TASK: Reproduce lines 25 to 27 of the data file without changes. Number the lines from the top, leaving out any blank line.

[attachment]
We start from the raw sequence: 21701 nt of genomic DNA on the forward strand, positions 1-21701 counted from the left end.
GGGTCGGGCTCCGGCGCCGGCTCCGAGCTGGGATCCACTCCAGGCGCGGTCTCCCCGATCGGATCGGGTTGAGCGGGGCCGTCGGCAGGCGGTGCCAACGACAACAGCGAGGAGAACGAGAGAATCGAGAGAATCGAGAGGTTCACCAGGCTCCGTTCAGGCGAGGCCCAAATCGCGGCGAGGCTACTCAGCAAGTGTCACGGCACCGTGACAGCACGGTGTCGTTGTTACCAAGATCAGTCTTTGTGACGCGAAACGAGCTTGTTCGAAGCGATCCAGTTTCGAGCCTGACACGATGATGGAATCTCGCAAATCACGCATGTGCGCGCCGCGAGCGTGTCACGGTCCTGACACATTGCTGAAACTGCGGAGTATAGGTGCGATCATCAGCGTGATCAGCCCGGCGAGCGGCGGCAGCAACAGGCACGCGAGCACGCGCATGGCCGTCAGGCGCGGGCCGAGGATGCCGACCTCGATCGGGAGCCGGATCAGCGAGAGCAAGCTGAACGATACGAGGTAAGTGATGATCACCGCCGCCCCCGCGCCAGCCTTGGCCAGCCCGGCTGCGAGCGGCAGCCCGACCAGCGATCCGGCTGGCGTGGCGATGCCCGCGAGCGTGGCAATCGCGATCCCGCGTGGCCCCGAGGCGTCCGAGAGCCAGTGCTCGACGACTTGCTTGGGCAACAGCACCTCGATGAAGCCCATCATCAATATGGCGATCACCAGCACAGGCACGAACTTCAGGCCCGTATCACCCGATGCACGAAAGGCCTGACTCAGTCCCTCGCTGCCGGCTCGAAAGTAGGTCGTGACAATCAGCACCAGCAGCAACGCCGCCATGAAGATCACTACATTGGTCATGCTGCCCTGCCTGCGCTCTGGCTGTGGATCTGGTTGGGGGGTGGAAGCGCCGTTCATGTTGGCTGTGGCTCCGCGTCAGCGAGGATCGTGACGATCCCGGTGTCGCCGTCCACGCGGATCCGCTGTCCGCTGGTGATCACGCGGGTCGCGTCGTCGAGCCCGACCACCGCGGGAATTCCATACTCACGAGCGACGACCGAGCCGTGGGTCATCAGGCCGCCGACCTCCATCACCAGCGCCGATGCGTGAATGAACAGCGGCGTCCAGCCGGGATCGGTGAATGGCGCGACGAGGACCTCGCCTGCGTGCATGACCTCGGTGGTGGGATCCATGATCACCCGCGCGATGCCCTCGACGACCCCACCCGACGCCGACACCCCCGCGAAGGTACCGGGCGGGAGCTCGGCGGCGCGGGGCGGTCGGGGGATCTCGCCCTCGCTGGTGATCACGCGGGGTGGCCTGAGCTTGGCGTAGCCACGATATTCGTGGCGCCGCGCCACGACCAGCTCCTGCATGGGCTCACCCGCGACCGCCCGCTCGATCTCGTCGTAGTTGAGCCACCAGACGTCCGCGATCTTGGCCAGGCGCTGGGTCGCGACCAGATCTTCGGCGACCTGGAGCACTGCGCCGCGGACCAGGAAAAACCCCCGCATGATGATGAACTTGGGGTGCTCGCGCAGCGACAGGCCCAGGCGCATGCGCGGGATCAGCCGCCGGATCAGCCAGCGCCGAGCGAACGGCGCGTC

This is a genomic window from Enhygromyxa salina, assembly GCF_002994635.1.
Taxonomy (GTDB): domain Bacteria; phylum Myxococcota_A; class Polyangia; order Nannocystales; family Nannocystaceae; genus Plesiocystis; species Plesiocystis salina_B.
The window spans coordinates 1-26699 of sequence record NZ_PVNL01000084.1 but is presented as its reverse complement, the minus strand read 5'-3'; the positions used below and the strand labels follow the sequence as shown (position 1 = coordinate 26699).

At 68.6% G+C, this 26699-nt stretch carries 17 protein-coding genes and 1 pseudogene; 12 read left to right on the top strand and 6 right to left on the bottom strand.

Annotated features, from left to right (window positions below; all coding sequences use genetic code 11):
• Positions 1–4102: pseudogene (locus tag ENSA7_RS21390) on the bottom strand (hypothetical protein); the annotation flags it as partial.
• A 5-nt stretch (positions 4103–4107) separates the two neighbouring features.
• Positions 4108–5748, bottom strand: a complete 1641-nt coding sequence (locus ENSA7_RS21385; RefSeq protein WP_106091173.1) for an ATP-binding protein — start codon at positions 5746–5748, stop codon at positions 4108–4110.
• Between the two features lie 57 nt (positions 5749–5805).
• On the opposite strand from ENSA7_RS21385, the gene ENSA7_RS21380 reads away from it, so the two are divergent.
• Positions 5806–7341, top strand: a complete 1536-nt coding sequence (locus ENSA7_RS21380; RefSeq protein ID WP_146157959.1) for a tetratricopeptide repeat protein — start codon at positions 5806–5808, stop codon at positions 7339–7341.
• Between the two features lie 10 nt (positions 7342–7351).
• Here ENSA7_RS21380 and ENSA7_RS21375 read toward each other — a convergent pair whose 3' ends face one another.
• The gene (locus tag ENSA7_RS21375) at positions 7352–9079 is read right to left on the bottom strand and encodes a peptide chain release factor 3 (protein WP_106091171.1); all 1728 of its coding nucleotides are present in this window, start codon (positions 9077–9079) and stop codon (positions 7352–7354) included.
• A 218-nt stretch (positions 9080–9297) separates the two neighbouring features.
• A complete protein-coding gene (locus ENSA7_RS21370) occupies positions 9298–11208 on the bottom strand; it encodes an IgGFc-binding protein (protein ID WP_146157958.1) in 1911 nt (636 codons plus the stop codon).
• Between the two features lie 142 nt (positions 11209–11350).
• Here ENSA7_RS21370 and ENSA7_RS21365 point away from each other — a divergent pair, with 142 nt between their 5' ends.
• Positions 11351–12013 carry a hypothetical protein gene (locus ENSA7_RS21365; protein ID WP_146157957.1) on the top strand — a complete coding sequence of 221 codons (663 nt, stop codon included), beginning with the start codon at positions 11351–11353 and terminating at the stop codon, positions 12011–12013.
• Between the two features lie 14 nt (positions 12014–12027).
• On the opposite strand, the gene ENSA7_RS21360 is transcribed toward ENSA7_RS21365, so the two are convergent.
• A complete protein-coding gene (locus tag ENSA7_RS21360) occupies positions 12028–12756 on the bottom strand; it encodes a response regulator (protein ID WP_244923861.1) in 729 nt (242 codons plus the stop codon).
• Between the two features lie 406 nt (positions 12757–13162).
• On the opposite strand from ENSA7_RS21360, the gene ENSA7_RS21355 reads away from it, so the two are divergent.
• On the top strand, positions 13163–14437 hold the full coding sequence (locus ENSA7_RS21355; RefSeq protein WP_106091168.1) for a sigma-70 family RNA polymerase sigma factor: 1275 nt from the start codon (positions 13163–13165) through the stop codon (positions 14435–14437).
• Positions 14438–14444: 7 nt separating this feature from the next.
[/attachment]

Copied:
• Between the two features lie 406 nt (positions 12757–13162).
• On the opposite strand from ENSA7_RS21360, the gene ENSA7_RS21355 reads away from it, so the two are divergent.
• On the top strand, positions 13163–14437 hold the full coding sequence (locus ENSA7_RS21355; RefSeq protein WP_106091168.1) for a sigma-70 family RNA polymerase sigma factor: 1275 nt from the start codon (positions 13163–13165) through the stop codon (positions 14435–14437).